As a programmer, I understand the impulse to make things more logical and efficient. My job leads me down many routes, most bordered by high levees of reason and analysis which attempt, vainly though it may seem, to channel the flow and make sense of this essentially random experience we call life. And so it is that I find myself unable, at a cognitive level, to feel any dissatisfaction with the people who invented Indian call centres. It makes perfect sense, taking hard-working people from a country with a weak currency and putting them to task supporting customers who, through no fault of their own, prefer to talk to a human being rather than merely click on a website. It's annoying, having customers who cling, pointlessly, to the idea that a human might somehow understand their plight better than a machine, but needs must as the devil drives and the cheapest option is to hire the very minimum level of service that provides that societal kick we all crave so irrationally. And yet it doesn't quite work. This evening I spent forty minutes talking to, ostensibly, a representative of my hosting company, trying to get her to understand the concept of the difference between a domain name and a hosting account. Clinging to her script as a drowning man to a straw, she became quite snippy, rolling out one rote pacifying phrase after another. "Let me just check those details for you," she said. "Let me just try to check these informations on my screen." At one point she hit the nadir of nonsensical bullshit by imploring me to stay on the line so she could, "confirm these details with you while I put you on hold." Pardon?
Eventually I lost my rag and hung up. I rang the American line in the hope that, contacting a company during its native country's business hours, I might get through to somebody who spoke English or - God forbid - technical English - as a first language. No such luck. Although the new guy had enough gumption to understand what the problem was, he found himself bound by the script and by the internal processes of a company for whom he neither worked directly nor had the authority to act in any meaningful fashion. He, too, put me on hold rather than deal with my muted wrath and, just as I was feeling most depressed at this awful perversion of societal interaction, played me U2's "One".
And so it is that perhaps the defining emotional call to human unity and understanding of my generation's youth was associated with that most base and insulting fob-off, the call centre hold music. But it got worse; next up on the playlist was "Tonight, tonight", a rarely upbeat (and all the more heart-rending because of it) celebration of life from the Smashing Pumpkins, the very essence of frustrated, disillusioned 1990s teenage angst. I could have cried.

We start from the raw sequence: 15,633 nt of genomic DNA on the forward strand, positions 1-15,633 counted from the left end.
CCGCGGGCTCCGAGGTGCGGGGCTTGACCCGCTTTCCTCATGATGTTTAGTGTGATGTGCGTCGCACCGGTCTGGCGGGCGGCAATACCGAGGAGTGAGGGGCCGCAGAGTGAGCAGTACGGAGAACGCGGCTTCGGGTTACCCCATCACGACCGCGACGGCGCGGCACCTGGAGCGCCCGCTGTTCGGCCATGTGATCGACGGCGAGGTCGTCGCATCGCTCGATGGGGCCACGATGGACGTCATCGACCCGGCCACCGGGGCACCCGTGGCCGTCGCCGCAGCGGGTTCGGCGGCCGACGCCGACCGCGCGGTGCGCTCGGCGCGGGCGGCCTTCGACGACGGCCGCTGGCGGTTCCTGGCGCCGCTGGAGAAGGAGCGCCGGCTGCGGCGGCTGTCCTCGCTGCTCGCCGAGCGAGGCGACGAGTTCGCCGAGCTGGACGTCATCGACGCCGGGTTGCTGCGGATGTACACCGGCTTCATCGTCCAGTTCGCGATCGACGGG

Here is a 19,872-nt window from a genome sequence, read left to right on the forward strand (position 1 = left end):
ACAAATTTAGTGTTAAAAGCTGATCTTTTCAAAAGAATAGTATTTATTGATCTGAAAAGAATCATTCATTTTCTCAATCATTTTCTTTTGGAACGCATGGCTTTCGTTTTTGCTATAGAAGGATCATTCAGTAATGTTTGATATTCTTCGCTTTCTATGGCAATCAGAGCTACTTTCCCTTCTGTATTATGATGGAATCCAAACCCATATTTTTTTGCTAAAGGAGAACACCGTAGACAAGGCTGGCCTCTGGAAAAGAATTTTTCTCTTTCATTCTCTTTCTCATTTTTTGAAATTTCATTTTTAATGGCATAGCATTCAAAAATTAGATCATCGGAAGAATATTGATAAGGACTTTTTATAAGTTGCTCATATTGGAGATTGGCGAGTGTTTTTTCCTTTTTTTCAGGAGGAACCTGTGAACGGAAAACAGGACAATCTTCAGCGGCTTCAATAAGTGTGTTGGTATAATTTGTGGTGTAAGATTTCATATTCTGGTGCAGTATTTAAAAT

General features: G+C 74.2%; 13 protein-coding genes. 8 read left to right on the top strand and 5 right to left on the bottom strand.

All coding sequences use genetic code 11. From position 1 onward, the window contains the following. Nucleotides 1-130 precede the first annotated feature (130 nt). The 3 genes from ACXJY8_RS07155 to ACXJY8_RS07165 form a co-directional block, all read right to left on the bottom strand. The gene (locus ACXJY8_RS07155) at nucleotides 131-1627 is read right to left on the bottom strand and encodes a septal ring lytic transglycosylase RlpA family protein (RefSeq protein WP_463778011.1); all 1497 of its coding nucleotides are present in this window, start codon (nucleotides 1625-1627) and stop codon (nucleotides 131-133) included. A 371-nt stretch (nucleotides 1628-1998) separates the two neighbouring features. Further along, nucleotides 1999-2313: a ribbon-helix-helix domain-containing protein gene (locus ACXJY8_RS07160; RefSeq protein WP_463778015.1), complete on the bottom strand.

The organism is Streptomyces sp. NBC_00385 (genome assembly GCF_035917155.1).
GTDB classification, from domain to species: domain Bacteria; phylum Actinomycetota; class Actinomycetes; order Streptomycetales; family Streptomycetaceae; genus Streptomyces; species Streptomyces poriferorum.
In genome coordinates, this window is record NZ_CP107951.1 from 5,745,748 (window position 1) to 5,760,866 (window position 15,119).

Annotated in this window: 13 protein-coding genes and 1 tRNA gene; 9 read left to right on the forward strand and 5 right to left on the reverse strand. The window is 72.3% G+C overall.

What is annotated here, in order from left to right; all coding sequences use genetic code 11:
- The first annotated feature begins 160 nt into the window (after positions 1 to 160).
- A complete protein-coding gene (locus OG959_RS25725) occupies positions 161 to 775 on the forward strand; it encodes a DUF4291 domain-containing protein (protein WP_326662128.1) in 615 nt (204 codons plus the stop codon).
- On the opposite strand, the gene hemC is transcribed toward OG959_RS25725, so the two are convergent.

Luckily however I was just numbly irritated. It's all much of a muchness, of course; the same impulse that led me to this situation is the same logic that allows these bastions of modern culture to be sold like cheap trinkets to those who least understand their origins. Bono and Corgan were motivated not by money (or so I, and many of my age, would love to believe) but by the need to express the pain and joy of the human condition and yet here was I, listening to a pathetic, tinny rendition of their magna opi over a fucking telephone while I waited for somebody who neither understood nor cared for my predicament to come back with another placatory euphemism. The RIAA may come down hard on students who share their music with gay, profitless abandon but they have already sold out their credibility by treating their precious ward as a cheap product, to be traded like so much sand and milked for every penny regardless of the end user's experience.
This is exactly what we saw coming twenty years ago, as the freedom generation finally gave in to their basest impulses and used their rebellion against the strait jacket of their post-war upbringing not to overthrow the barriers to self expression but to undermine and sell out the very things that made our culture so valuable. We, the progeny of these GM flower children, have ended up as frustrated and hurt as they felt. "Pump up the Volume" may have been relegated to the vault of historical curiosity by YouTube and the like but the message of "The Breakfast Club" is still as relevant as ever; the authority have no more understanding of what truly matters than did their predecessors half a century ago. John Bender is still a hero, and an important one, sold out and put down despite his basic drive to promote the value of the individual experiences that make us people rather than just faceless consumers of - what - manufactured approximations, evolved from misunderstood cultural cues which nobody can quite explain. That's the point; we don't know what it is that makes weed more of a social facilitator than science club. We don't understand fully why the jock and the princess might not get along and have a perfect marriage in the right neighbourhood. We try desperately to marry our intuitive comprehension of academic and social success against the fact that the richest man in the world is a nerd but the British public remain most obsessed with drug addicts and morons with large breasts. We have been so tantalisingly close as to make even that master of emotional torture, Shakespeare, weep with frustration, and yet we refuse to learn from it and move forwards.
Don't you forget about me, sang Jim Kerr as Bender raised his fist in defiance at the end of "The Breakfast Club" but as the sounds of that very song drifted out of the phone tonight all I felt was the intense loneliness of knowing that my home culture has forgotten me entirely.
Fuck this shit, seriously.
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